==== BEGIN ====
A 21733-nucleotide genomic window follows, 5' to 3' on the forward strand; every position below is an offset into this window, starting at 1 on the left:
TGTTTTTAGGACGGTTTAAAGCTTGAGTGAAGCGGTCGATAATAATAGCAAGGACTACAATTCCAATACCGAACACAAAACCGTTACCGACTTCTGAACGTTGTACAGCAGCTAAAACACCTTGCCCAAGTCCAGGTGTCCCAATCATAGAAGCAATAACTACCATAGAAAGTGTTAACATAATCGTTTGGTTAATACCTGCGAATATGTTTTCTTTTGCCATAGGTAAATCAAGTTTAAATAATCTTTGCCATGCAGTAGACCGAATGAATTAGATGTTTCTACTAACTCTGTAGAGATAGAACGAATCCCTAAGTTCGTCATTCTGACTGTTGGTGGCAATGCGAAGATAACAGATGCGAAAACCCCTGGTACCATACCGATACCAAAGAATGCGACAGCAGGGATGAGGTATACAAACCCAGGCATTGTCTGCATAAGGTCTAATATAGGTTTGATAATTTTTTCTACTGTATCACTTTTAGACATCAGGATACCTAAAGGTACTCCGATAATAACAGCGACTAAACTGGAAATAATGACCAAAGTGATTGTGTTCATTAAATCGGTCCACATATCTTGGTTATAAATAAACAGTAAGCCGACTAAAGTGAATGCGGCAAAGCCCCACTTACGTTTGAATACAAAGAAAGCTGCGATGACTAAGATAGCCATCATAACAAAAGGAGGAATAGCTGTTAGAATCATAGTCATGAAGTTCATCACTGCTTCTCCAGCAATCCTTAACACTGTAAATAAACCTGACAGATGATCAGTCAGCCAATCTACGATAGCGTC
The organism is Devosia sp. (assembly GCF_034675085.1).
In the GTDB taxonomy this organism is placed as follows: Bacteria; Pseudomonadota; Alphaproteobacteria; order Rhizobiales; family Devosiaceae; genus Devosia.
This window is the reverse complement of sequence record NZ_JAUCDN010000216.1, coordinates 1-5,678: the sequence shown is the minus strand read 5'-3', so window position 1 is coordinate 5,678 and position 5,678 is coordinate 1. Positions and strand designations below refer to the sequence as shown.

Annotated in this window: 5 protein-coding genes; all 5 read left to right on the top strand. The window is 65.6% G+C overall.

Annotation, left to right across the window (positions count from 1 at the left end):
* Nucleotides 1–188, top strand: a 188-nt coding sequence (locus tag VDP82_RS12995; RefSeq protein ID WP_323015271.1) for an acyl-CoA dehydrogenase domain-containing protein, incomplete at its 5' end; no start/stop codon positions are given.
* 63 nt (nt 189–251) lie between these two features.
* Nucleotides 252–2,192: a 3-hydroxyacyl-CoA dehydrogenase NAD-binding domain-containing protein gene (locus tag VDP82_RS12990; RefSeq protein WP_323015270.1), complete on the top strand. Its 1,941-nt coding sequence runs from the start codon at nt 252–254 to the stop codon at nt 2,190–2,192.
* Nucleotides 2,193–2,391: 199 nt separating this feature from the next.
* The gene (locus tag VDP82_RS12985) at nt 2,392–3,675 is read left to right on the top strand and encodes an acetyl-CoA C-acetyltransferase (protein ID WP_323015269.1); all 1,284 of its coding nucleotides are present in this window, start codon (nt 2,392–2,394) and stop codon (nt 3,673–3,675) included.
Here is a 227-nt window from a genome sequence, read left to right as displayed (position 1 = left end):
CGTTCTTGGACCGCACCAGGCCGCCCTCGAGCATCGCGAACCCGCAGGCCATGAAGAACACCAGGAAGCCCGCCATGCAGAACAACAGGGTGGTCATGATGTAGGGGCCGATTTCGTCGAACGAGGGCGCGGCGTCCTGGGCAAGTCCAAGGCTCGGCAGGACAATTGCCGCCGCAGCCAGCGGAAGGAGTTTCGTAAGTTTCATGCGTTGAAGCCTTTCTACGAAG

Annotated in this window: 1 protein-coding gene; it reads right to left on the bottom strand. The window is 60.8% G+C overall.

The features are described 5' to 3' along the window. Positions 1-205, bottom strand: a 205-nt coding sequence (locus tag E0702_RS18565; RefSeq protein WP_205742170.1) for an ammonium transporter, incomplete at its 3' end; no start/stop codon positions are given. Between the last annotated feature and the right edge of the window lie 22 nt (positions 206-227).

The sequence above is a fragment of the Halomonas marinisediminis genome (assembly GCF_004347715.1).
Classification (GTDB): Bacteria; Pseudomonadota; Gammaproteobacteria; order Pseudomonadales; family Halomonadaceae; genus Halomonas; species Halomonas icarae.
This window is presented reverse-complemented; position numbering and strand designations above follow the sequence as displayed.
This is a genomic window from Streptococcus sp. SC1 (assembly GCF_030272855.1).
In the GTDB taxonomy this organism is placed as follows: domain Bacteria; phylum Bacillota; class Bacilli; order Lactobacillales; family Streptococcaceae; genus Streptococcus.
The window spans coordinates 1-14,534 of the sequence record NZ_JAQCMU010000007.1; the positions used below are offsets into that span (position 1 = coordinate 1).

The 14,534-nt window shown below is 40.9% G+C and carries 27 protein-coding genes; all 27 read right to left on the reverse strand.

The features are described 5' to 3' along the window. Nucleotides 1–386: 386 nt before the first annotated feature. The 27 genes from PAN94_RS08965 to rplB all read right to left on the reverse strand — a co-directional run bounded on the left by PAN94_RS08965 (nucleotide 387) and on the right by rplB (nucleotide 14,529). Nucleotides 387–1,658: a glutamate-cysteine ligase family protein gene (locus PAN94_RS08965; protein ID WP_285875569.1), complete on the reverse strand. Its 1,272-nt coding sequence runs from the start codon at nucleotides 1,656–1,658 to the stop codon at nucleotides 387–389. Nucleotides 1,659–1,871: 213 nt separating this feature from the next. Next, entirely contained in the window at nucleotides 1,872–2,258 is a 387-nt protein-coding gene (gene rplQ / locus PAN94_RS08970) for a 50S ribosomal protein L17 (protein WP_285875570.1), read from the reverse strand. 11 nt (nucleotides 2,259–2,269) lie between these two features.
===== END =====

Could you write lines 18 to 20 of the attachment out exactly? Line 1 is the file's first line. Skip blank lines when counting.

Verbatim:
Classification (GTDB): Bacteria; Pseudomonadota; Gammaproteobacteria; order Pseudomonadales; family Halomonadaceae; genus Halomonas; species Halomonas icarae.
This window is presented reverse-complemented; position numbering and strand designations above follow the sequence as displayed.
This is a genomic window from Streptococcus sp. SC1 (assembly GCF_030272855.1).